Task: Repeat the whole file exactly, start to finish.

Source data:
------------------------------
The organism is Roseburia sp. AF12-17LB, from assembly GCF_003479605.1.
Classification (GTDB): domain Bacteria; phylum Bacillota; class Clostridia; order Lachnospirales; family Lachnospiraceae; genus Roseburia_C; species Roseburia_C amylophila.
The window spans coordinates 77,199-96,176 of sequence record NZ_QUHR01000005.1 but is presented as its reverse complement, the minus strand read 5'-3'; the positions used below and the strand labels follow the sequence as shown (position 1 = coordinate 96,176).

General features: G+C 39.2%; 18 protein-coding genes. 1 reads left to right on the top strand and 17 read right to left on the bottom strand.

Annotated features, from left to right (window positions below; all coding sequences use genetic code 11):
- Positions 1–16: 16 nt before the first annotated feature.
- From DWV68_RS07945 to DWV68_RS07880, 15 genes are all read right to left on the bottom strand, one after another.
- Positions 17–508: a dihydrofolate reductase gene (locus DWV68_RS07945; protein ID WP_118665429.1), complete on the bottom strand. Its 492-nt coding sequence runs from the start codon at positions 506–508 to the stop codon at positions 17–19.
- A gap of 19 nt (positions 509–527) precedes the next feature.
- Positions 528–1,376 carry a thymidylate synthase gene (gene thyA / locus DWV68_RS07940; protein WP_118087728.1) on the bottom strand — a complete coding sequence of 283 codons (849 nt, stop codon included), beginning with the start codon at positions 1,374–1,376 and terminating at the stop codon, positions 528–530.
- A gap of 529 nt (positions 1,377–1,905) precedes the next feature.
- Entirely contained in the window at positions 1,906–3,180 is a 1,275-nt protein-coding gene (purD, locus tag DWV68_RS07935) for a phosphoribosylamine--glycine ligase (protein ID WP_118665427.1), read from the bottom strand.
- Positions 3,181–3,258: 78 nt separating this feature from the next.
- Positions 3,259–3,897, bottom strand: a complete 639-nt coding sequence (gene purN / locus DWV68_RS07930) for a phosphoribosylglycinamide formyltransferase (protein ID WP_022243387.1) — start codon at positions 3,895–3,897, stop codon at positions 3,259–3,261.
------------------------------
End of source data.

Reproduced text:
The organism is Roseburia sp. AF12-17LB, from assembly GCF_003479605.1.
Classification (GTDB): domain Bacteria; phylum Bacillota; class Clostridia; order Lachnospirales; family Lachnospiraceae; genus Roseburia_C; species Roseburia_C amylophila.
The window spans coordinates 77,199-96,176 of sequence record NZ_QUHR01000005.1 but is presented as its reverse complement, the minus strand read 5'-3'; the positions used below and the strand labels follow the sequence as shown (position 1 = coordinate 96,176).

General features: G+C 39.2%; 18 protein-coding genes. 1 reads left to right on the top strand and 17 read right to left on the bottom strand.

Annotated features, from left to right (window positions below; all coding sequences use genetic code 11):
- Positions 1–16: 16 nt before the first annotated feature.
- From DWV68_RS07945 to DWV68_RS07880, 15 genes are all read right to left on the bottom strand, one after another.
- Positions 17–508: a dihydrofolate reductase gene (locus DWV68_RS07945; protein ID WP_118665429.1), complete on the bottom strand. Its 492-nt coding sequence runs from the start codon at positions 506–508 to the stop codon at positions 17–19.
- A gap of 19 nt (positions 509–527) precedes the next feature.
- Positions 528–1,376 carry a thymidylate synthase gene (gene thyA / locus DWV68_RS07940; protein WP_118087728.1) on the bottom strand — a complete coding sequence of 283 codons (849 nt, stop codon included), beginning with the start codon at positions 1,374–1,376 and terminating at the stop codon, positions 528–530.
- A gap of 529 nt (positions 1,377–1,905) precedes the next feature.
- Entirely contained in the window at positions 1,906–3,180 is a 1,275-nt protein-coding gene (purD, locus tag DWV68_RS07935) for a phosphoribosylamine--glycine ligase (protein ID WP_118665427.1), read from the bottom strand.
- Positions 3,181–3,258: 78 nt separating this feature from the next.
- Positions 3,259–3,897, bottom strand: a complete 639-nt coding sequence (gene purN / locus DWV68_RS07930) for a phosphoribosylglycinamide formyltransferase (protein ID WP_022243387.1) — start codon at positions 3,895–3,897, stop codon at positions 3,259–3,261.